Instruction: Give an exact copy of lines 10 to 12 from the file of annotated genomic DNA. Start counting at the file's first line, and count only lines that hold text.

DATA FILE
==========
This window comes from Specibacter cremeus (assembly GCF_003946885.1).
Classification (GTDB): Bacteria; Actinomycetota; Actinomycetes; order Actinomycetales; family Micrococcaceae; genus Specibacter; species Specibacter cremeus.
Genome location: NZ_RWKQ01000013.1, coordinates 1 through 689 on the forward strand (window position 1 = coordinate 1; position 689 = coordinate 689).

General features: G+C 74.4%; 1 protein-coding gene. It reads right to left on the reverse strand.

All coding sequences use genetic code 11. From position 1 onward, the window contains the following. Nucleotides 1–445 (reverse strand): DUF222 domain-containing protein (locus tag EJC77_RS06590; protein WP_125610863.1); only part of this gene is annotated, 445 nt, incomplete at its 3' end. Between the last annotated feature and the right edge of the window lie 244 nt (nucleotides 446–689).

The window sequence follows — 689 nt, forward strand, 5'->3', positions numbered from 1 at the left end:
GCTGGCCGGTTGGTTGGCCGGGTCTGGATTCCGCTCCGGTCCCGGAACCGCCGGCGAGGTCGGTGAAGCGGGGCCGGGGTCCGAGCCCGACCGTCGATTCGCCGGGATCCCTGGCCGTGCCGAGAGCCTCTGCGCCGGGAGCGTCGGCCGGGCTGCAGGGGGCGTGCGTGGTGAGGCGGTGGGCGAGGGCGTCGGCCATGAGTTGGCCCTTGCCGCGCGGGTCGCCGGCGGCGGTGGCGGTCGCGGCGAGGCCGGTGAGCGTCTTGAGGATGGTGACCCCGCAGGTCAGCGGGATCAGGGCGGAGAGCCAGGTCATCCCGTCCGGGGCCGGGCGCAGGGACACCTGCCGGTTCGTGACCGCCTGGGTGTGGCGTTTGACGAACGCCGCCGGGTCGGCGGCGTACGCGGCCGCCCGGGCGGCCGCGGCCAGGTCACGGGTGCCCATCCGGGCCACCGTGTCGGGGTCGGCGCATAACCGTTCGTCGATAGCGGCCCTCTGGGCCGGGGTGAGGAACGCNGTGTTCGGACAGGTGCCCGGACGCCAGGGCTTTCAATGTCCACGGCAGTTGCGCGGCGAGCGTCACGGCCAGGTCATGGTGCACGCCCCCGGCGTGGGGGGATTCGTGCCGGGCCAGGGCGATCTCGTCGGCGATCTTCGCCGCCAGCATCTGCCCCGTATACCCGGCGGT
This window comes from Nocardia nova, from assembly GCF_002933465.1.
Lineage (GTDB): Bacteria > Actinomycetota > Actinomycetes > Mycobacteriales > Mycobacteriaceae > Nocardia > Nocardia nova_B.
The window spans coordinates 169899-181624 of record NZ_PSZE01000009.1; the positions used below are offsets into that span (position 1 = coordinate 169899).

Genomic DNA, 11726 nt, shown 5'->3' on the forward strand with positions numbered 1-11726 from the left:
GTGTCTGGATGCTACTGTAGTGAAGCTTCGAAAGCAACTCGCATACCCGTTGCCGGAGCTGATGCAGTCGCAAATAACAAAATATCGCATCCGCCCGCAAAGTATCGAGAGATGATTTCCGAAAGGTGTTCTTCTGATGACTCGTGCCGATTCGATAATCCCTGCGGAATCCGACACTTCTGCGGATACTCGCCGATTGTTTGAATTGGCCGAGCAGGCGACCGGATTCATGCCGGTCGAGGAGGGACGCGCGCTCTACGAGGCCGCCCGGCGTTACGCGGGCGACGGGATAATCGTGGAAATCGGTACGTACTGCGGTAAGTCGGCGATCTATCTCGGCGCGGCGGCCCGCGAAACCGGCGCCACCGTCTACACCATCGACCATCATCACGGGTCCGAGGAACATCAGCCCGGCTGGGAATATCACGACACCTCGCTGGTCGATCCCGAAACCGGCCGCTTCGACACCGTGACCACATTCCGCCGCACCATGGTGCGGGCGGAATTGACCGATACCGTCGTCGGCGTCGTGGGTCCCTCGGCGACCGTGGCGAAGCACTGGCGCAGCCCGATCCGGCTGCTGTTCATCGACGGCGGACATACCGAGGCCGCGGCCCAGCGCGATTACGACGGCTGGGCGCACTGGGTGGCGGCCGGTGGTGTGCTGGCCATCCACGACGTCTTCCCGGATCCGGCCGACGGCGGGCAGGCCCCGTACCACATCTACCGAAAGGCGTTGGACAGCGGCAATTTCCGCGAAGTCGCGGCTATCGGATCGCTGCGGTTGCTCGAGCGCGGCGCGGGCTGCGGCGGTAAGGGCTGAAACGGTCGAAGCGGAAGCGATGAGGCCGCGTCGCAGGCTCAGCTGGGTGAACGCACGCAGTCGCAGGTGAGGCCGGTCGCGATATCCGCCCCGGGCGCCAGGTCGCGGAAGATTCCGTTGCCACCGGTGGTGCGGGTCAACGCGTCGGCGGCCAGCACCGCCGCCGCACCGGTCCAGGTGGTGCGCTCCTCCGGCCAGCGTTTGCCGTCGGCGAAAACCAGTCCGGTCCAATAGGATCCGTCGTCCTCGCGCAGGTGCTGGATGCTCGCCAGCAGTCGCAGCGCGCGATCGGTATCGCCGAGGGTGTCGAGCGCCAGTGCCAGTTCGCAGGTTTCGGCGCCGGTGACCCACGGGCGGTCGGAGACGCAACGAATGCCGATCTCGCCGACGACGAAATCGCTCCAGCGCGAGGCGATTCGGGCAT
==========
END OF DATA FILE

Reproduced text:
The window spans coordinates 169899-181624 of record NZ_PSZE01000009.1; the positions used below are offsets into that span (position 1 = coordinate 169899).

Genomic DNA, 11726 nt, shown 5'->3' on the forward strand with positions numbered 1-11726 from the left:
GTGTCTGGATGCTACTGTAGTGAAGCTTCGAAAGCAACTCGCATACCCGTTGCCGGAGCTGATGCAGTCGCAAATAACAAAATATCGCATCCGCCCGCAAAGTATCGAGAGATGATTTCCGAAAGGTGTTCTTCTGATGACTCGTGCCGATTCGATAATCCCTGCGGAATCCGACACTTCTGCGGATACTCGCCGATTGTTTGAATTGGCCGAGCAGGCGACCGGATTCATGCCGGTCGAGGAGGGACGCGCGCTCTACGAGGCCGCCCGGCGTTACGCGGGCGACGGGATAATCGTGGAAATCGGTACGTACTGCGGTAAGTCGGCGATCTATCTCGGCGCGGCGGCCCGCGAAACCGGCGCCACCGTCTACACCATCGACCATCATCACGGGTCCGAGGAACATCAGCCCGGCTGGGAATATCACGACACCTCGCTGGTCGATCCCGAAACCGGCCGCTTCGACACCGTGACCACATTCCGCCGCACCATGGTGCGGGCGGAATTGACCGATACCGTCGTCGGCGTCGTGGGTCCCTCGGCGACCGTGGCGAAGCACTGGCGCAGCCCGATCCGGCTGCTGTTCATCGACGGCGGACATACCGAGGCCGCGGCCCAGCGCGATTACGACGGCTGGGCGCACTGGGTGGCGGCCGGTGGTGTGCTGGCCATCCACGACGTCTTCCCGGATCCGGCCGACGGCGGGCAGGCCCCGTACCACATCTACCGAAAGGCGTTGGACAGCGGCAATTTCCGCGAAGTCGCGGCTATCGGATCGCTGCGGTTGCTCGAGCGCGGCGCGGGCTGCGGCGGTAAGGGCTGAAACGGTCGAAGCGGAAGCGATGAGGCCGCGTCGCAGGCTCAGCTGGGTGAACGCACGCAGTCGCAGGTGAGGCCGGTCGCGATATCCGCCCCGGGCGCCAGGTCGCGGAAGATTCCGTTGCCACCGGTGGTGCGGGTCAACGCGTCGGCGGCCAGCACCGCCGCCGCACCGGTCCAGGTGGTGCGCTCCTCCGGCCAGCGTTTGCCGTCGGCGAAAACCAGTCCGGTCCAATAGGATCCGTCGTCCTCGCGCAGGTGCTGGATGCTCGCCAGCAGTCGCAGCGCGCGATCGGTATCGCCGAGGGTGTCGAGCGCCAGTGCCAGTTCGCAGGTTTCGGCGCCGGTGACCCACGGGCGGTCGGAGACGCAACGAATGCCGATCTCGCCGACGACGAAATCGCTCCAGCGCGAGGCGATTCGGGCAT